Wet Olympic Dreams
With the London 2012 Olympic Games in danger of being rained off and mired in controversy about security, traffic jams, strikes by transportation workers and immigration officials and complaints about price gouging, Thailand has reportedly made a surprise secret offer to the International Olympic Committee to nominate Bangkok as a last-minute replacement venue.
Prachatai’s investigative reporters discovered the bid when the office cleaner reported that her brother-in-law’s cousin’s noodle stand had made a successful bid on a contract to provide fast food at the Bangkok Olympics 2012. Although the contract seen by Prachatai contained a confidentiality clause, he seemed happy to talk to the media.
Following the example of the McDonalds contract at the London Olympic Park, he had submitted a bid that included an exemption from corporation tax on all income from the Olympics and a ban on all other food outlets at any Olympic venue from serving noodles. This effectively gave him a tax-free monopoly or, as he termed it, ‘a licence to print money’.
Other food retailers had protested at the monopoly on noodles and under pressure the Bangkok Olympic Games Organizing Forum, or BOGOF, eventually negotiated a loophole for the ‘national signature’ dish of phat thai. This form of noodles was invented on the orders of military dictator Plaek Phibunsongkhram to instil among Thais a patriotic pride in eating Chinese noodles.
But even with this concession to nationalist nutrition, the cleaner’s brother-in-law’s cousin was confident of making a killing and strongly backed Bangkok’s bid to host the games. ‘So what if we don’t have all the sports facilities? The main purpose of the Olympic Games is to make money and the sports are just an excuse to get lots of people into the country so that we can rip them o…, I mean, exploit the marketing opportunities.’
A person claiming to speak on behalf of BOGOF also made the point that the Bangkok athlete’s village, located in some disused military barracks in Prachinburi, would be happy to serve horse meat for the contingent from Kazakhstan, something London had gibed at. ‘We are confident of being able to serve any food that the foreign contestants require,’ said the spokesperson.
When asked if it was true they would really be serving horse meat, she became less sure. ‘Er, I think so. At the very least, we can do dog meat. It’s more or less the same thing, isn’t it? No one will know the difference.’
A quick survey by Prachatai of the various national sports associations revealed a general optimism about Bangkok’s ability to stage the games at short notice. When questioned where Bangkok could hold the rowing events, which require a specially designed lake, the Thailand Rowing Association was quietly confident.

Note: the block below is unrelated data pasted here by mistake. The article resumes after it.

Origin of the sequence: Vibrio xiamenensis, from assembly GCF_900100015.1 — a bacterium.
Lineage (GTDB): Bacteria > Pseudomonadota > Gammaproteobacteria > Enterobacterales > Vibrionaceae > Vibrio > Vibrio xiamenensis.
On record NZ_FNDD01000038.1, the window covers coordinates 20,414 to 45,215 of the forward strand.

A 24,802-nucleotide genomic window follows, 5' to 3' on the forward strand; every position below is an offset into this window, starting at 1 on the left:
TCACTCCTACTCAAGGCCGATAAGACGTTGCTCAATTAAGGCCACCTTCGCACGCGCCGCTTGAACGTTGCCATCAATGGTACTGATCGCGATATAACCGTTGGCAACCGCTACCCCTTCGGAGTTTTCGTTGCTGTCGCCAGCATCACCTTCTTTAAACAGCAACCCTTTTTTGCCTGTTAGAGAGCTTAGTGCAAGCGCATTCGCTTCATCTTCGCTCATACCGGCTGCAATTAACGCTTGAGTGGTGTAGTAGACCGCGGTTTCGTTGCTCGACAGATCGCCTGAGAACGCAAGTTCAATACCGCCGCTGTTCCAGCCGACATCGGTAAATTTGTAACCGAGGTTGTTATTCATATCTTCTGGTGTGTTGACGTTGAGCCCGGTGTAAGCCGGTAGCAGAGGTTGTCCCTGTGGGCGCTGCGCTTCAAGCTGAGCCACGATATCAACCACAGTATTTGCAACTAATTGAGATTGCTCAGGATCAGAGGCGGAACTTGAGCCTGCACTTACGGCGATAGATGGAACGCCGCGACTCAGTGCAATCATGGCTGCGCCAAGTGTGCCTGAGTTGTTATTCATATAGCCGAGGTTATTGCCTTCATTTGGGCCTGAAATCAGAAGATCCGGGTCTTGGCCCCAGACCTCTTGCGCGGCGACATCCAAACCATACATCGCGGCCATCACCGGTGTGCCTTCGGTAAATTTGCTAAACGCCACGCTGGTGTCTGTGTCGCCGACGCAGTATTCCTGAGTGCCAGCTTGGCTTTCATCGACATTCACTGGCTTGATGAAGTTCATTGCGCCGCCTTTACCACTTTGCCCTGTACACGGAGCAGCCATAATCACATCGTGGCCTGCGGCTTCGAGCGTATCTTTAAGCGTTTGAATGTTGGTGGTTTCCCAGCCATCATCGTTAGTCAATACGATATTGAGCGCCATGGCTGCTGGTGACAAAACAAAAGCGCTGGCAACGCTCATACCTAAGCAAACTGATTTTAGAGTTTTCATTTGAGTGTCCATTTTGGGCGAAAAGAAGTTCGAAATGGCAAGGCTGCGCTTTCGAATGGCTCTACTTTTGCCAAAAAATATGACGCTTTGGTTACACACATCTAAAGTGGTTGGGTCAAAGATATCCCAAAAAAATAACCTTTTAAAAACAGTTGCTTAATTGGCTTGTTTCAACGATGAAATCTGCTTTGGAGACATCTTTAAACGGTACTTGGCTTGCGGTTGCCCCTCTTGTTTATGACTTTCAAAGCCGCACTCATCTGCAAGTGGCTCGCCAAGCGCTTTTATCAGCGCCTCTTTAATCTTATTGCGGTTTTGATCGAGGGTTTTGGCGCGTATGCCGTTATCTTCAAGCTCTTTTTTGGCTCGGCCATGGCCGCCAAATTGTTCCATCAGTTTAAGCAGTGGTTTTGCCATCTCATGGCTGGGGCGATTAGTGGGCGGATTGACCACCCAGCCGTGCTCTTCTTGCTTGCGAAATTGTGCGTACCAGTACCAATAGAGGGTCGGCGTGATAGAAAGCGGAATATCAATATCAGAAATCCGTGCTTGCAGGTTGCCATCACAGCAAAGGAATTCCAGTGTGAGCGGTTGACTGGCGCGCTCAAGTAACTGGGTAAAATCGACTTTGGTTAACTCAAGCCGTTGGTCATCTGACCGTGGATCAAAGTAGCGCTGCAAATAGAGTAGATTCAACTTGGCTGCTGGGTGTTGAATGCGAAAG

‘Normally, we practice on the canals in the city’ they said. ‘But this requires us to wear protective gear and masks in case we are splashed with the toxic canal water and Olympic rules do not allow clothing of this sort.
‘So we have asked the BMA to speed up this year’s flooding so that we can use Vibhavadi Rangsit highway in front of Don Muang airport. It’s already got lane markings so it will be ideal. Well, except for the wash when the tour buses go past, but our rowers are used to this kind of thing from the canal boats, so it gives us a better chance to win a medal.’
Many have expressed concerns about Bangkok’s notorious traffic jams, noting that athletes and spectators risk missing events due to the legendary gridlock that often turns a journey of a few kilometres into an hours-long ordeal. But an officer with the Traffic Management Division of the Royal Thai Police said such fears were exaggerated.
‘London has had to make special Olympic lanes when they had nothing like them before’, he said. ‘But most of our major roads have had bus lanes for many years. We can just convert them into Olympic lanes while the games are on.’
When it was pointed out that these days motorists totally ignore Bangkok’s bus lanes, the officer said that this was a problem of enforcement, whereas his Division was responsible for policy and planning, where there was no problem.
Local bus operators were delighted to hear of the opportunity to ferry competitors and officials around. ‘We’ve heard about the plans for the London Olympics and we are sure we can provide an equivalent service’, said one company owner.
‘We have luxury VIP coaches for transporting people like the Japanese men’s football team and we also still have some old ‘Orange Crush’ 7-seats-abreast rattletraps that will be suitable for taking their women’s team on overnight trips to games in Ubon and Songkhla.’
When Prachatai attempted to contact members of the International Olympic Committee in London to confirm the possibility of diverting the Olympics to Bangkok, it proved difficult to get past the switchboard of their 5-star hotel near Marble Arch. Every time we called, we were told they were all ‘out shopping’.
Eventually one Committee member returned our calls and said that he had heard nothing about any move to Bangkok, but that the Committee would be willing to consider this, depending on how much Bangkok had to offer. When our reporter started to list the facilities and services available, she was cut short.
‘No, no, how much in dollars?’